# [Proj] Complex Transverse Mercator

Oscar van Vlijmen ovv at hetnet.nl
Tue Jun 27 13:34:44 EDT 2006

```From: Strebe-aol.com:

You might avail yourself of a copy of L.P. Lee's monograph, "Conformal
Projections Based on Elliptic Functions", Cartographica, Monograph Number
16, 1976. Quoting verbatim from p. 97:
"The positive y-axis represents part of the equator, extending from lambda =
0 to lambda = (pi/2)*(1-k)... At this point the equator changes smoothly
from a straight line to a curve... The projection of the entire spheroid is
shown in Fig. 46, again using the eccentricity of the International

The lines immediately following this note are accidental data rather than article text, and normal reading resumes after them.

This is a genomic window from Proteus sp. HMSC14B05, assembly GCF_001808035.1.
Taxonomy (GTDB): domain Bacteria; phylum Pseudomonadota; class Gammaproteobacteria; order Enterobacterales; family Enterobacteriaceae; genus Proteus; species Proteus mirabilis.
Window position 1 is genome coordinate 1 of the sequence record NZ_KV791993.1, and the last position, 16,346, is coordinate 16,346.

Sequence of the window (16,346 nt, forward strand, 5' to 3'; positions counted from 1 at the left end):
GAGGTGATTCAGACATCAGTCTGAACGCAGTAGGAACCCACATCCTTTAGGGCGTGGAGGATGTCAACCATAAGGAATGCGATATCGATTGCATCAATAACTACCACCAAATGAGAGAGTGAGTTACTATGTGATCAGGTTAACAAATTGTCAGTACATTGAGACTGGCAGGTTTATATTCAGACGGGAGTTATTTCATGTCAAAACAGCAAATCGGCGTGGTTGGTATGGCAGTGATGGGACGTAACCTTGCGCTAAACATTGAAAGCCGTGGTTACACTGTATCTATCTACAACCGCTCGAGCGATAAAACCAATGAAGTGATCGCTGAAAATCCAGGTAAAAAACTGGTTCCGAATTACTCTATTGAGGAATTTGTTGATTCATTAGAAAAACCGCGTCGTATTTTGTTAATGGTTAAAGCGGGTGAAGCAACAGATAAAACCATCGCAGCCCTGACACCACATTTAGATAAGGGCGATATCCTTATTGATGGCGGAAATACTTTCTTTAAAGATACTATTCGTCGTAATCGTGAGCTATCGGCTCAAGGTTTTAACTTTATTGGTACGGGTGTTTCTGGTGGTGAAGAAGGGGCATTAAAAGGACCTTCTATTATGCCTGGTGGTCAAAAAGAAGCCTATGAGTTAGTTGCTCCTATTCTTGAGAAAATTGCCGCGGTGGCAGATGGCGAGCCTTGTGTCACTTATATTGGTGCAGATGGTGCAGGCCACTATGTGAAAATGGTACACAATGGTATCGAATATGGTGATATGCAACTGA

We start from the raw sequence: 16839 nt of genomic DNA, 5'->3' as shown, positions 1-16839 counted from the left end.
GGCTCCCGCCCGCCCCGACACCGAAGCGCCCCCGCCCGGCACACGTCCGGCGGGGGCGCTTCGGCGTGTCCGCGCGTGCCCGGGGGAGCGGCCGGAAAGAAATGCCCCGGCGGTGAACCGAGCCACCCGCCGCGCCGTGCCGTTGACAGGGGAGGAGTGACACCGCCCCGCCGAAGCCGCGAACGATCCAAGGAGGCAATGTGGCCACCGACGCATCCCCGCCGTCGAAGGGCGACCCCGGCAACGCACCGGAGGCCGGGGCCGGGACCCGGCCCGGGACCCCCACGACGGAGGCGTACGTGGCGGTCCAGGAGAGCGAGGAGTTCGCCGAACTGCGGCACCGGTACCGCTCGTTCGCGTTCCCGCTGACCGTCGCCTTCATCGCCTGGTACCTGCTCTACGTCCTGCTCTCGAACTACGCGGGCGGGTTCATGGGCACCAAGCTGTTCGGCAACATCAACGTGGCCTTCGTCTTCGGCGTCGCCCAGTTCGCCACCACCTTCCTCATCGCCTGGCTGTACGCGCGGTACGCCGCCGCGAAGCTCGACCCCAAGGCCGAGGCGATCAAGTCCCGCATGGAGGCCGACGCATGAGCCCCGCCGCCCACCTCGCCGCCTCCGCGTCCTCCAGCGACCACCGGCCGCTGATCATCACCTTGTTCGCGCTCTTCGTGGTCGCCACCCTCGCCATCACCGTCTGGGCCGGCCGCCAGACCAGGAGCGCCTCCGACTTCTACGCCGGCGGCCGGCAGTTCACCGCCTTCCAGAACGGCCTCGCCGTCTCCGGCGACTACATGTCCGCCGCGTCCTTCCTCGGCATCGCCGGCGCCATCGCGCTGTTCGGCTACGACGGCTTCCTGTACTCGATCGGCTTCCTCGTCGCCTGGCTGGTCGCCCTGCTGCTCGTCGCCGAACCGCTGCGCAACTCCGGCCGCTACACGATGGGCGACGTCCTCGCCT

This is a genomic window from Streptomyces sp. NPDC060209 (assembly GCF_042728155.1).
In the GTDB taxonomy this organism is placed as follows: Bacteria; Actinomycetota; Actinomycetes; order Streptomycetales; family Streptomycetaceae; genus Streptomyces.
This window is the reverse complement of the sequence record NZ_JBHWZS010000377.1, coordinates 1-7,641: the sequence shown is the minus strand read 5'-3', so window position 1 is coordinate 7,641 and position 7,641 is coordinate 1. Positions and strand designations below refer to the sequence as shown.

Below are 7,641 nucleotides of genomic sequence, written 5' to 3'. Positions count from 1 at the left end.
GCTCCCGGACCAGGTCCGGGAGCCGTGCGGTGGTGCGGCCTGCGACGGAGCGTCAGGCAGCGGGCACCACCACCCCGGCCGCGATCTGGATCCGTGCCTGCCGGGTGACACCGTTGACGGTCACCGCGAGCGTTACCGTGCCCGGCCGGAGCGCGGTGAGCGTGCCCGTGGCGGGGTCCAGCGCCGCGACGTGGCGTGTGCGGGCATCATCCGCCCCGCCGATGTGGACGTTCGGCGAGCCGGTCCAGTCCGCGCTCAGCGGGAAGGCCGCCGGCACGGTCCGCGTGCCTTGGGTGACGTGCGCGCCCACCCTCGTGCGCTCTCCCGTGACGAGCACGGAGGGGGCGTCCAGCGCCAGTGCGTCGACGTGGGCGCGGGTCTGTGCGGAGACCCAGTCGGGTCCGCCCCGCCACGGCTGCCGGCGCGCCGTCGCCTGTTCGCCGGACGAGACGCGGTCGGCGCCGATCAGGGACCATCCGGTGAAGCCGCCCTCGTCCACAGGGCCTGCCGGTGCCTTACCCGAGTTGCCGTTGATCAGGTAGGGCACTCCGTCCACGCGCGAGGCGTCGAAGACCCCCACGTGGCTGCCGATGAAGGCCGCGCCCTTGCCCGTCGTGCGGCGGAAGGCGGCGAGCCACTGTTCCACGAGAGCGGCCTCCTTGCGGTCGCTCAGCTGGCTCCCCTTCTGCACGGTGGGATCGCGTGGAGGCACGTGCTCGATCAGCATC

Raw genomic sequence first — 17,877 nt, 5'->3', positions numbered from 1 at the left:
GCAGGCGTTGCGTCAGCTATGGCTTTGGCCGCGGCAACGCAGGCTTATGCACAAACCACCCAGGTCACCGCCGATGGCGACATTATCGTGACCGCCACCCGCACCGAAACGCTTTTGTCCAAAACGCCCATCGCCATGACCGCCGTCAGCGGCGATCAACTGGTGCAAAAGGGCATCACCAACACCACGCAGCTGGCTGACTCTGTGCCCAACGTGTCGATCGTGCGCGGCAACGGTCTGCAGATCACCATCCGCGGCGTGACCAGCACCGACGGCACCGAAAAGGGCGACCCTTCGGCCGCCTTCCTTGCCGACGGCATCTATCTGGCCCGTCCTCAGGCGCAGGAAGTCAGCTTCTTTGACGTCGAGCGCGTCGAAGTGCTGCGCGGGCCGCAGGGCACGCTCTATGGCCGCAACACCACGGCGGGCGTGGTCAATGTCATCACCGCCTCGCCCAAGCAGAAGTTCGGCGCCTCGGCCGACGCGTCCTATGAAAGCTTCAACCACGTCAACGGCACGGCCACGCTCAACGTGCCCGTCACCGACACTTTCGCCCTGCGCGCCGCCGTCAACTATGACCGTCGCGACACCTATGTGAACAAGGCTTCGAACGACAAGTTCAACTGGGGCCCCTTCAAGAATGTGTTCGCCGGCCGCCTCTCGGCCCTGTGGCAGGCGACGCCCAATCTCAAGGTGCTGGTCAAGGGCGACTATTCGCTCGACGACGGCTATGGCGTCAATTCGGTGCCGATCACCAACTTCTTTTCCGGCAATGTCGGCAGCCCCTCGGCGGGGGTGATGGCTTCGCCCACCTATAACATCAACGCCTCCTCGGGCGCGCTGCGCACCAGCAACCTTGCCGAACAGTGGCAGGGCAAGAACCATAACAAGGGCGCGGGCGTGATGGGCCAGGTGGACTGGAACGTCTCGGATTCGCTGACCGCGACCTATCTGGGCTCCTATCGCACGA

(Hayford) Spheroid. It can be seen that the entire spheroid is represented
withing the finite area without singular points..."

Thanks for this explanation!
The numbers show it too:

International ellipsoid:
90*(1-eccentricity) = 82.62073 decimal deg

Tranverse Mercator:
lat0=0; lon0=0; x0=5e5; y0=0; k0=0.9996;
// International ellipsoid
lat=0; lon=82.50;  x,y = 18712722.276, 0 meters
lat=0; lon=82.60;  x,y = 18840409.942, 0
lat=0; lon=82.61;  x,y = 18853673.034, 0
lat=0; lon=82.62;  x,y = 18867090.964, 0
lat=0; lon=82.621; x,y = 18868446.553, 0.2947
lat=0; lon=82.63;  x,y = 18880722.285, 107.602
lat=0; lon=82.64;  x,y = 18894438.954, 366.186
lat=0; lon=82.65;  x,y = 18908216.295, 738.078
lat=0; lon=82.70;  x,y = 18977788.411, 3947.057
lat=0; lon=82.80;  x,y = 19119409.657, 15745.905

For what it's worth: alculated with my improved version of 'Dozier'.

```